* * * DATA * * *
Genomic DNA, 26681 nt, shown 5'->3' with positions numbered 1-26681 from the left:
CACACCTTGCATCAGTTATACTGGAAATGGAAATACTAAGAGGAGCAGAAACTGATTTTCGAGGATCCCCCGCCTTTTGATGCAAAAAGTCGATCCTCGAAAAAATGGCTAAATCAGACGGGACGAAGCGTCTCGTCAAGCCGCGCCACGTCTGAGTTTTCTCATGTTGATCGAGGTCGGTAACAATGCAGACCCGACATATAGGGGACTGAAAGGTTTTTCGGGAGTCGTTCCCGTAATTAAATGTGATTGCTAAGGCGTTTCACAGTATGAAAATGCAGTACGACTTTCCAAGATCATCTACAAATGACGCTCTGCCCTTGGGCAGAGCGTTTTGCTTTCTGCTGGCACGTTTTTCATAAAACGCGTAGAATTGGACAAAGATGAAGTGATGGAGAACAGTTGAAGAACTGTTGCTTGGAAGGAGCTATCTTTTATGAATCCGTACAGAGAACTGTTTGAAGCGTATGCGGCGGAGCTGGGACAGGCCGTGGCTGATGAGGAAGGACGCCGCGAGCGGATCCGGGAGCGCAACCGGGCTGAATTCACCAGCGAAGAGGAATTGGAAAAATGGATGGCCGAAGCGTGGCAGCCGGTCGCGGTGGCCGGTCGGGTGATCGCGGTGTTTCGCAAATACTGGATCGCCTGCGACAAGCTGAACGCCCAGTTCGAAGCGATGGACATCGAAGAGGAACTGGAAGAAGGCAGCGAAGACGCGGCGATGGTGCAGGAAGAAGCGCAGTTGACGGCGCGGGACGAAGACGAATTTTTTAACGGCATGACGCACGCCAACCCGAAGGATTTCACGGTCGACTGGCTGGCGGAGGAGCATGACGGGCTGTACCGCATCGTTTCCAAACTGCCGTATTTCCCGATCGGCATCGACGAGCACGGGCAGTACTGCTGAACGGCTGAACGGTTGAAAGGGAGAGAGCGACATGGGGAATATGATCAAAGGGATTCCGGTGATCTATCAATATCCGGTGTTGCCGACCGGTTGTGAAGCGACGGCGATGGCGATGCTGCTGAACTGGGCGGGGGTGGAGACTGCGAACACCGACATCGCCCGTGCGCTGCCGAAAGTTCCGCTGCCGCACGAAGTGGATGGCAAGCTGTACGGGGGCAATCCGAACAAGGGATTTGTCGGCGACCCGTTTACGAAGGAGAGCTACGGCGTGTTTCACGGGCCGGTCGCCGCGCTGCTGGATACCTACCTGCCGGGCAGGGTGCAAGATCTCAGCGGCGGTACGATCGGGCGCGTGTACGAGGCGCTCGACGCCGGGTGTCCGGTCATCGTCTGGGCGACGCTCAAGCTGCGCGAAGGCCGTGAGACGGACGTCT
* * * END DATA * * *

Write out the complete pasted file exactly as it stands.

Genomic DNA, 26681 nt, shown 5'->3' with positions numbered 1-26681 from the left:
CACACCTTGCATCAGTTATACTGGAAATGGAAATACTAAGAGGAGCAGAAACTGATTTTCGAGGATCCCCCGCCTTTTGATGCAAAAAGTCGATCCTCGAAAAAATGGCTAAATCAGACGGGACGAAGCGTCTCGTCAAGCCGCGCCACGTCTGAGTTTTCTCATGTTGATCGAGGTCGGTAACAATGCAGACCCGACATATAGGGGACTGAAAGGTTTTTCGGGAGTCGTTCCCGTAATTAAATGTGATTGCTAAGGCGTTTCACAGTATGAAAATGCAGTACGACTTTCCAAGATCATCTACAAATGACGCTCTGCCCTTGGGCAGAGCGTTTTGCTTTCTGCTGGCACGTTTTTCATAAAACGCGTAGAATTGGACAAAGATGAAGTGATGGAGAACAGTTGAAGAACTGTTGCTTGGAAGGAGCTATCTTTTATGAATCCGTACAGAGAACTGTTTGAAGCGTATGCGGCGGAGCTGGGACAGGCCGTGGCTGATGAGGAAGGACGCCGCGAGCGGATCCGGGAGCGCAACCGGGCTGAATTCACCAGCGAAGAGGAATTGGAAAAATGGATGGCCGAAGCGTGGCAGCCGGTCGCGGTGGCCGGTCGGGTGATCGCGGTGTTTCGCAAATACTGGATCGCCTGCGACAAGCTGAACGCCCAGTTCGAAGCGATGGACATCGAAGAGGAACTGGAAGAAGGCAGCGAAGACGCGGCGATGGTGCAGGAAGAAGCGCAGTTGACGGCGCGGGACGAAGACGAATTTTTTAACGGCATGACGCACGCCAACCCGAAGGATTTCACGGTCGACTGGCTGGCGGAGGAGCATGACGGGCTGTACCGCATCGTTTCCAAACTGCCGTATTTCCCGATCGGCATCGACGAGCACGGGCAGTACTGCTGAACGGCTGAACGGTTGAAAGGGAGAGAGCGACATGGGGAATATGATCAAAGGGATTCCGGTGATCTATCAATATCCGGTGTTGCCGACCGGTTGTGAAGCGACGGCGATGGCGATGCTGCTGAACTGGGCGGGGGTGGAGACTGCGAACACCGACATCGCCCGTGCGCTGCCGAAAGTTCCGCTGCCGCACGAAGTGGATGGCAAGCTGTACGGGGGCAATCCGAACAAGGGATTTGTCGGCGACCCGTTTACGAAGGAGAGCTACGGCGTGTTTCACGGGCCGGTCGCCGCGCTGCTGGATACCTACCTGCCGGGCAGGGTGCAAGATCTCAGCGGCGGTACGATCGGGCGCGTGTACGAGGCGCTCGACGCCGGGTGTCCGGTCATCGTCTGGGCGACGCTCAAGCTGCGCGAAGGCCGTGAGACGGACGTCT